I was helping someone this week by meeting a service person at their home. It turns out that the service ticket had been created incorrectly, so the wrong type of service person was sent to fix the issue. Unfortunately, the incorrect service person had been sent to their home before.
He felt badly about the inconvenience to the customer and that the customer’s issues could not be resolved that day. Wanting to try to correct the service ticket so the customer could be served, he asked if I had a few more minutes to wait.
He spent more than 20 minutes on the phone talking with people who continually passed him to another person. In the end he was told that the customer needed to call in, once again, to make the request to have the service ticket changed. Clearly frustrated about not being able to help by resolving the service ticket issue, he apologized profusely and expressed his appreciation for my patience and understanding.
His actions and his great customer service was a PR boost for a company that clearly has an internal issue with scheduling the correct service call. He is a 4-star front-line employee!
This is part 3 in the 5-part series on the Culture of Good-Enough by Diana Gabriel, Certified Strengths Strategy Coach.…indicates that leaders don’t really care enough about excellence to truly implement it. Click To Tweet
I’ve been exploring how organizations suffer from a culture of good-enough. I’ve noticed, in my coaching practice, that leaders in these organizations are not focused on excellence, they’re not focused on others – they are, however, focused on themselves. They exhibit behaviors of being disengaged and an energy that is clearly felt by the people they lead. And, they are found throughout the system. Here are a few examples:
Good-Enough Behaviors in Leaders
• Leaders often ignore the elephant on the conference room table. Certain bad topics are not discussed. Waves are not made. Upsetting bosses with bad news or concerns is avoided at all costs. When staff leave a meeting knowing an underlying issue has been deliberately left unaddressed it’s a sign that the status quo is too important to disrupt. Good enough is good enough.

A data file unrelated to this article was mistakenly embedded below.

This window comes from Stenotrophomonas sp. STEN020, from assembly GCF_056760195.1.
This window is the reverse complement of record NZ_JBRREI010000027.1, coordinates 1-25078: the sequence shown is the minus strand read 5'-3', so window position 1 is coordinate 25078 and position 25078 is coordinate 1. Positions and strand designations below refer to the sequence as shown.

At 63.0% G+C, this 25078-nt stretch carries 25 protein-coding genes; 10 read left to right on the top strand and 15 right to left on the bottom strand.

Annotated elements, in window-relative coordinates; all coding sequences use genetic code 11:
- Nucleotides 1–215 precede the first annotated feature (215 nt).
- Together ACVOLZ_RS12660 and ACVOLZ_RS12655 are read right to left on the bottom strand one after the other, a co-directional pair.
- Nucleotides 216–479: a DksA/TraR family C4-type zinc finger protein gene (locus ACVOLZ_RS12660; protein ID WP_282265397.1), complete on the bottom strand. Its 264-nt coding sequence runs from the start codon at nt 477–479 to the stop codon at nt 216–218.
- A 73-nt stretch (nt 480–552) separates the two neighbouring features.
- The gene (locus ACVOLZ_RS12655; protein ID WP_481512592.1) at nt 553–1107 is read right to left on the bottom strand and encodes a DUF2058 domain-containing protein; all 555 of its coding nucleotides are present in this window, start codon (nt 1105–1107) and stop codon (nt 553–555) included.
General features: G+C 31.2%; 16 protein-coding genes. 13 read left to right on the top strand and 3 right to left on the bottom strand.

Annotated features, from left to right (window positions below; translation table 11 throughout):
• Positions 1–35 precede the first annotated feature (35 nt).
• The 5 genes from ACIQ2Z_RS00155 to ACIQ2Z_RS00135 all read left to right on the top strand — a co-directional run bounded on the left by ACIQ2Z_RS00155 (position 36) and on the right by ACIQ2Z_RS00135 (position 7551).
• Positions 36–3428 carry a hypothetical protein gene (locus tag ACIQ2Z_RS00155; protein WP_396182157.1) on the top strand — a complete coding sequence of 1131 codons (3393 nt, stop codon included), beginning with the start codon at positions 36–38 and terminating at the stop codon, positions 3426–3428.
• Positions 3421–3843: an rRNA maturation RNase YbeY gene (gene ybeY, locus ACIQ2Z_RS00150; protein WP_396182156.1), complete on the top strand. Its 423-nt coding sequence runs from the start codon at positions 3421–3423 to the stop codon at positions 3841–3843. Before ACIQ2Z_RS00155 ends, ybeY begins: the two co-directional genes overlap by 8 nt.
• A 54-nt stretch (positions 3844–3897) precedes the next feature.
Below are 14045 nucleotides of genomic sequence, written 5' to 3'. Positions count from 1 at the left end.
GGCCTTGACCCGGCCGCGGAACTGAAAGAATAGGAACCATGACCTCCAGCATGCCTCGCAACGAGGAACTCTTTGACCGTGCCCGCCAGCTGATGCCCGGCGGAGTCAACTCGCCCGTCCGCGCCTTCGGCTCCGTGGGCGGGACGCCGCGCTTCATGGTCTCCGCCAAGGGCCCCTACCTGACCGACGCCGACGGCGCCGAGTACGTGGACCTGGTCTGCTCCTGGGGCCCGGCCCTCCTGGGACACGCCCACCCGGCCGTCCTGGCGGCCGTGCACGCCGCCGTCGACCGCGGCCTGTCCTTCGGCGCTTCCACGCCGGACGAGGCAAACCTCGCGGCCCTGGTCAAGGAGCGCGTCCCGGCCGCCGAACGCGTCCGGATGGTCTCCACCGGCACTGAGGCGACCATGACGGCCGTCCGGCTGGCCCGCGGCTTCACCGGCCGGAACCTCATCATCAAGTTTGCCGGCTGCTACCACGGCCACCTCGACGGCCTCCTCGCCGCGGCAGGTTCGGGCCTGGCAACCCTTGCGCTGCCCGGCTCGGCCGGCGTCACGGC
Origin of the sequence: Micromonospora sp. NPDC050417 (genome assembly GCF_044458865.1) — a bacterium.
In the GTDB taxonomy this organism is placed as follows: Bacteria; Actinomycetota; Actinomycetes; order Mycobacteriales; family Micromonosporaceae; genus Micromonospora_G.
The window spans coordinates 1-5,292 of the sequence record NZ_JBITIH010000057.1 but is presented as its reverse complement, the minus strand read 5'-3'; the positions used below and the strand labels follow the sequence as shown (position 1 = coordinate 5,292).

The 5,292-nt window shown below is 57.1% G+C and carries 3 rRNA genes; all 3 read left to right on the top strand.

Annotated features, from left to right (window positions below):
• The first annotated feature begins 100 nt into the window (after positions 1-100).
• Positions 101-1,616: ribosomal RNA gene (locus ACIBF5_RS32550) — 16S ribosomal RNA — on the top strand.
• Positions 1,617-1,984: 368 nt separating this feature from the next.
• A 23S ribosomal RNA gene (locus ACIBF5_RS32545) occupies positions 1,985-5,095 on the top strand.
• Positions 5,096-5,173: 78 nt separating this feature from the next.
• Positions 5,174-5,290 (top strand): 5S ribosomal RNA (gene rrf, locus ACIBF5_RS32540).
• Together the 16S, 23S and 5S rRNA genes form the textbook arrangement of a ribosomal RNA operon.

• When red tape bogs down a process and is discussed with no effort to get to root causes, this is a trouble sign. In these instances, leaders simply want the bottleneck to go away by any means necessary, and there’s no real concern for preventions or improvements. They permit an exception to the rule and everyone goes about their business because good enough is good enough.
• Leaders are more focused on delivery numbers than product quality when production nonconformance arises. Standards are conceded to get the product out the door, or leaders approve a Band-Aid for the problem, hoping it’s just a limited issue. The concessions are easier than diving into causes and effective solutions – because good enough is good enough.
Good-Enough Behaviors in Employees
• People start blaming one another during stressful situations rather than trying to reach understanding. Gaining clarity and collaboration takes work, sometimes a lot of it. Leaders don’t see teamwork as worth giving of their time and effort, so they allow their people to endure disunity because good enough is good enough.
• Employees are skeptical of feedback forms, company surveys or informational meetings because their voices are rarely valued, heard or acted upon. Suggestions go unanswered, survey results are not shared and organizational information has no real substance. Any improvements are minor, not requiring a significant investment. Leaders don’t emphasize positive change because good enough is good enough.
• Specific departments turnover, and exit interviews indicate a leadership or managerial problem. Leaders choose to make due, overlooking the manager’s weaknesses because good enough is good enough.
These behaviors are a general indication that leaders don’t really care enough about excellence to truly implement it, and probably don’t care to learn how.